What It’s not just black and white accomplishes as a project is to physically transport people, imagery, attire and gear and (some of) the mechanics and performances of jail to an art museum. Said another way, the look and experience of incarceration moves to a site dedicated and empowered to authorize symbolic display, creative and aestheticized production, free conversation and movement, public interaction and unfettered reflexive examination and interpretation. The project announces itself with the stripes painted on the ASU Art Museum Wall and relies on multiple written texts, photographs, video tapes and recordings, and a succession events (and the blogs on this website). Art museums, as in all bureacurcies, are also places for archives and they value the retaining of individual works, collections, documentation and records. Art museums are both related to the communities they serve and are part of a worldwide collective of not only other art museums but museums in general.

The important point to emphasize here is that It’s not just black and white is not simply an effort to represent the facts and experiences of the criminal justice and incarceration system by artists and the institution of the ASU Art Museum. It revolves around activities largely by non-artists, including inmates, families, and state employees (although, of course, it is organized by an artist, Gregory Sale). The numerous events, meetings, panels and conversations – including tours of Tent City – are not by definition artistic or aesthetic. However, as It’s not just black and white takes place in the ASU Art Museum and through its agency, the symbolic and aestheticized aspects of the events and the criminal justice and incarceration system are privileged, with the implications that: a) the seemingly unremarkable everyday life of law enforcement and bureaucracy can become or may have inherent aesthetic qualities; b) the art museum can re-present far more facets of human life than it has previously; c) the arts, artists and arts institutions are capable of certain types of social and political activity, if not activism; d) the arts, artists and arts institutions have the potential to operate with external rules and boundaries of other areas culture. That is, the arts and artistic work can investigate, engage, represent, present, organize all or any subjects or actions, or, as in It’s not just black and white, multiple, eclectic, discontinuous and simultaneous projects – even with very few actual artists or art involved. Since such work is not explicitly constrained by an economic, political or ideological agenda – it is essentailly neutral except insofar as it is about art and aesthetics and a determined content which, ultimately creates what is said or shown and its forms of media.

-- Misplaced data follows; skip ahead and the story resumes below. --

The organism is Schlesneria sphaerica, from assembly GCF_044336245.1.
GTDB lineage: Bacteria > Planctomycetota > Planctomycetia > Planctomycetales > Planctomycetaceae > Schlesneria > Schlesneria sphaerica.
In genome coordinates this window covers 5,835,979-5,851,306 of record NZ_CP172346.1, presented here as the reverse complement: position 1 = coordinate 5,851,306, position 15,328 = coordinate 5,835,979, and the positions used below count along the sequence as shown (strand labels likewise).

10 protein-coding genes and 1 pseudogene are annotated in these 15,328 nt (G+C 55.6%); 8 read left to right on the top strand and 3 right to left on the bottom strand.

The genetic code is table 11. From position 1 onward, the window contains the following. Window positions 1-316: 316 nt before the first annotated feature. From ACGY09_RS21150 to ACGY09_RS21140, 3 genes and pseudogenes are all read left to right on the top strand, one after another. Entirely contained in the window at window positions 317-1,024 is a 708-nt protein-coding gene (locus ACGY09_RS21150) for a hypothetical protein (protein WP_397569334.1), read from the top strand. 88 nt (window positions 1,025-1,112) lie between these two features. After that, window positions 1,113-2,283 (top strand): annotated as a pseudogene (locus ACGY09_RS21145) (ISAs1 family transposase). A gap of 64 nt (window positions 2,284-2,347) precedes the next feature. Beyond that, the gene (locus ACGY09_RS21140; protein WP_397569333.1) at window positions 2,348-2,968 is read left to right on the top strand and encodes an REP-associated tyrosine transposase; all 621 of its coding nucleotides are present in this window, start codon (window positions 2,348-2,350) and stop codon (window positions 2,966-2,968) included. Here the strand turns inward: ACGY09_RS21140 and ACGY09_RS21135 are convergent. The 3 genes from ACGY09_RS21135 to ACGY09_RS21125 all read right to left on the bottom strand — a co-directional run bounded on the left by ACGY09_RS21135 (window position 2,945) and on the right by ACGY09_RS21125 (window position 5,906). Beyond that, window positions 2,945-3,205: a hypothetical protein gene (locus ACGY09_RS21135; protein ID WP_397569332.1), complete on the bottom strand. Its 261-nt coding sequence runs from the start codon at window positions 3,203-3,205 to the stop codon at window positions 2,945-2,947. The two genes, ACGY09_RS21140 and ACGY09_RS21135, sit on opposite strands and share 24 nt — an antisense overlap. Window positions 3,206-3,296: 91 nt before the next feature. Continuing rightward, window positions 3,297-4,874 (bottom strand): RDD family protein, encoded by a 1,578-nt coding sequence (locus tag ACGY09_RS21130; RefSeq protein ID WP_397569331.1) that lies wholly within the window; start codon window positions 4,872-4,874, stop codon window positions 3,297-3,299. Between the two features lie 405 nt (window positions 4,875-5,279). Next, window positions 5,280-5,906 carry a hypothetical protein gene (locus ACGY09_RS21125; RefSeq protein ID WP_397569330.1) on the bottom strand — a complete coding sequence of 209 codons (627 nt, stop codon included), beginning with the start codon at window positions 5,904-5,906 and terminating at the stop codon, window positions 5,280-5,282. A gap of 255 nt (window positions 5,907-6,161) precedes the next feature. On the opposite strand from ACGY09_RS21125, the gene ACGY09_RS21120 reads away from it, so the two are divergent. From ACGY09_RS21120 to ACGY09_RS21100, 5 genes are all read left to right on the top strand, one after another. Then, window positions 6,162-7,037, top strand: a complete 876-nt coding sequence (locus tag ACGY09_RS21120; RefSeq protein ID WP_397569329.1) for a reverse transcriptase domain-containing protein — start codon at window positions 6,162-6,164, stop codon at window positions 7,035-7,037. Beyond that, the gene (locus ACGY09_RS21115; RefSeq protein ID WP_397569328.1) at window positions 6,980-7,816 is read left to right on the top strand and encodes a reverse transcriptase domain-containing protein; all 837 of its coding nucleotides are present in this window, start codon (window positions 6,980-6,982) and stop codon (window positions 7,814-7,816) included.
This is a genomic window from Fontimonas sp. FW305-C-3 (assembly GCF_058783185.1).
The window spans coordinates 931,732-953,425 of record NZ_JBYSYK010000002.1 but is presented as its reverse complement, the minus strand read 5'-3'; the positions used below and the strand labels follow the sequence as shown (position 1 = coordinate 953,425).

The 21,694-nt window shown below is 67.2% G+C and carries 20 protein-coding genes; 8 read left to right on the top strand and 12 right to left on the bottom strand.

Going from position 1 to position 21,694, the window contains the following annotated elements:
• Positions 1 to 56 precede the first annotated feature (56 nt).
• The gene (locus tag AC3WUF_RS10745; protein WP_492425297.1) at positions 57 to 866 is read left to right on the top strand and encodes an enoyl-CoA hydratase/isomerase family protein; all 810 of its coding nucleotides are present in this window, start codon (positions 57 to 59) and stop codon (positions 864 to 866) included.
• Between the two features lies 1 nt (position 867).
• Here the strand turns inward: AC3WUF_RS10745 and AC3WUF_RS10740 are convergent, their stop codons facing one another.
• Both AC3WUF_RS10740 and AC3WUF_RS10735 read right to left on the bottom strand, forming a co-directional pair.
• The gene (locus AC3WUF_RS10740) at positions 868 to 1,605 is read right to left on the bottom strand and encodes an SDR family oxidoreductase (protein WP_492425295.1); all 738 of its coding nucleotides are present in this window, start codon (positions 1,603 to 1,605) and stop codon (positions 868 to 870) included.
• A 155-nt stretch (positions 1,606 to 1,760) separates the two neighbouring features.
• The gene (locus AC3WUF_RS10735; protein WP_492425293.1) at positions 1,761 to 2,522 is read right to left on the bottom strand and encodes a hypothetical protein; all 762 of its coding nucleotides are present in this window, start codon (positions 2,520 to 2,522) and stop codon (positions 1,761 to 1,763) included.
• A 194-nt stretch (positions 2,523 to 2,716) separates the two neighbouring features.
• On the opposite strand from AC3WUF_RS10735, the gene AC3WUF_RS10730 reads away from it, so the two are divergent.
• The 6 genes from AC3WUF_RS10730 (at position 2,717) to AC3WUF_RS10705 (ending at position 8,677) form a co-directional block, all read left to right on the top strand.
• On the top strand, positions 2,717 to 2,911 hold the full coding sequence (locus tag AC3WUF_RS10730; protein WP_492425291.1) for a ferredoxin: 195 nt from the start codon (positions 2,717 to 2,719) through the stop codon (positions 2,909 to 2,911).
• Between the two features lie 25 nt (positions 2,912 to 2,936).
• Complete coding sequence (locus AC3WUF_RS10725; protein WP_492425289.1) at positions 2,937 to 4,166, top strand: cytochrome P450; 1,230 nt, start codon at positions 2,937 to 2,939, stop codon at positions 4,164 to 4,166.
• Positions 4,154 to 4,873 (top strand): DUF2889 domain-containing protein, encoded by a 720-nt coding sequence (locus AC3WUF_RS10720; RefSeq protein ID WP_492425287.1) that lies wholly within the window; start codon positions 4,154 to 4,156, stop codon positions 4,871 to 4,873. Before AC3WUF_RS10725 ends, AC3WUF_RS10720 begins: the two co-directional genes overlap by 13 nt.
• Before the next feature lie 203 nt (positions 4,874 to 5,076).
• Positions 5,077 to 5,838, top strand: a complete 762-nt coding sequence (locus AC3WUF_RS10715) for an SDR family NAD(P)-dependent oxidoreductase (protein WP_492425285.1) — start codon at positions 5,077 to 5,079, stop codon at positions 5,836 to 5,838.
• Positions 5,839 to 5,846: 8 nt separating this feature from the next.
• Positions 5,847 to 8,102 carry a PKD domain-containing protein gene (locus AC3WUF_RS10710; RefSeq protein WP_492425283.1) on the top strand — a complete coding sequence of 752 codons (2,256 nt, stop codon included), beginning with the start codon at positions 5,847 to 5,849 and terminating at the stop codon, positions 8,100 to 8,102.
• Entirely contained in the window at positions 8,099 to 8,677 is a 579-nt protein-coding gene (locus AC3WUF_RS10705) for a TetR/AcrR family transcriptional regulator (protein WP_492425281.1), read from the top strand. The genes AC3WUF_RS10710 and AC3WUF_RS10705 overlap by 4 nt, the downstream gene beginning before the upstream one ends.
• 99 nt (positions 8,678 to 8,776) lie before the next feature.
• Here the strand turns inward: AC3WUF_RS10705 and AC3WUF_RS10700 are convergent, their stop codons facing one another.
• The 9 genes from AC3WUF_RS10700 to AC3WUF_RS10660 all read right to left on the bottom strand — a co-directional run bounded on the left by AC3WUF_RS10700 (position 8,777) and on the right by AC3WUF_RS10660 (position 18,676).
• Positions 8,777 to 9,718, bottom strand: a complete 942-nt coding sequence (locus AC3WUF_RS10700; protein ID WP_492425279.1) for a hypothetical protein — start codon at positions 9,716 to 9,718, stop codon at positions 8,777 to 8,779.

In short, It’s not just black and white does not itself state what is not just black and white, nor does it deliver an interpretation of the central themes of the project (criminal justice and incarceration in Arizona). Rather, it initiates and creates a space – as, arguably, no other activity or institution can – for activity, discussion, and response and significant dialogue.

Sorry, the comment form is closed at this time.

© 2011 It's not just black and white blog Suffusion theme by Sayontan Sinha